BR1M, public transport too facile in Budget 2016, consumer groups say

Prime Minister Datuk Seri Najib Razak tables the 2016 budget at Parliament in Kuala Lumpur, October 23, 2015. — Picture by Yusof Mat Isa
Prime Minister Datuk Seri Najib Razak tables the 2016 budget at Parliament in Kuala Lumpur, October 23, 2015. — Picture by Yusof Mat Isa

KUALA LUMPUR, Oct 23 — Consumer groups expressed frustration today over the lack of attention in Budget 2016 on substantive aspects of issues like public transport and a comprehensive social safety net.

Federation of Malaysian Consumers Association chief executive Datuk Paul Selvaraj criticised the government’s continued reliance on cash aid policies, after Putrajaya announced a RM50 increase of 1 Malaysia People’s Aid (BR1M) in the government budget tabled today.

““As a one-off handout, people would surely want it, but if we look at the people who are really disadvantaged, it is better to provide opportunities instead,” he told Malay Mail Online.

“It is very common for countries with GST to give handouts to help people counter the increase in prices, as a contra to the tax. But that is all. There needs to be a comprehensive social safety net,” he added.

Prime Minister Datuk Seri Najib Razak announced today in the tabling of Budget 2016 that BR1M assistance would be raised to RM1,000 for households with a monthly income of RM3,000 and below, and RM800 for households earning between RM3,001 and RM4,000 monthly.

Paul also criticised the focus of Budget 2016 on infrastructure in the issue of public transport, rather than on service.

“The LRT is good, but the bus systems are bad, and that is the main public transport people would depend on. If the service is not focussed on, people would still rather buy their own cars, which are more expensive,” he added.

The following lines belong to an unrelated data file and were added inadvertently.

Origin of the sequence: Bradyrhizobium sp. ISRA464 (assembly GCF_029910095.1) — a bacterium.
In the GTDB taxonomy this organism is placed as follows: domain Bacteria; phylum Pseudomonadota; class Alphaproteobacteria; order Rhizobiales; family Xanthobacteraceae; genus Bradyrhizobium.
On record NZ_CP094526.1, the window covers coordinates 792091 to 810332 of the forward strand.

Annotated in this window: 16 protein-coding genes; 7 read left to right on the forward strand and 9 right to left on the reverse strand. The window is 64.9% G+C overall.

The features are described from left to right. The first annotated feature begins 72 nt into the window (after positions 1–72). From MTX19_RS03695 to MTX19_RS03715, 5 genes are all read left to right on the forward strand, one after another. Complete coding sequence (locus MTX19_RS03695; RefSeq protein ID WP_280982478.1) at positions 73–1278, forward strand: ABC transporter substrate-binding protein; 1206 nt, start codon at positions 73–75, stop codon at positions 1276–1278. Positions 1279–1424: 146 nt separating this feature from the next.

Paul said that while consumers would be welcoming the doubling of medicines included in the Goods and Services Tax (GST) zero-rated list, FOMCA would continue to push for all medicines to be included.

Consumers Association of Penang (CAP) president S.M. Mohamed Idris also said BR1M would better serve its purpose in helping lower-income groups as food or transportation vouchers, rather than as cash handouts.

He added that he was disappointed that taxes on the rich were only increased from 25 per cent to 26 per cent for those earning between RM600,000 to RM1 million, and from 25 per cent to 28 per cent for those earning more than RM1 million, saying it did not help in narrowing the gap between the rich and poor.

“We don’t think the government has done enough for the income gap. It should have progressively increased percentages for income brackets above RM1 million to reach 30 to 40 per cent taxation,” he said when contacted.

“For us, income disparity is a core issue. They could even increase GST for luxury items,” he added.

However, Malaysian Consumers Association (MACONAS) secretary-general Datuk Amarjit Singh Gill pointed out that despite the shortcomings on core issues, the Budget had addressed many consumer complaints over GST.

“We as consumer bodies have been asking for the GST to be removed from prepaid telco charges, and removing it from basic products like milk for babies, and that’s what the government has also done,” he said.

“This will definitely be welcomed by the lower and middle class. Even more medicines have been zero-rated. But again, like the last Budget, we will have to see the complete list to scrutinise.”

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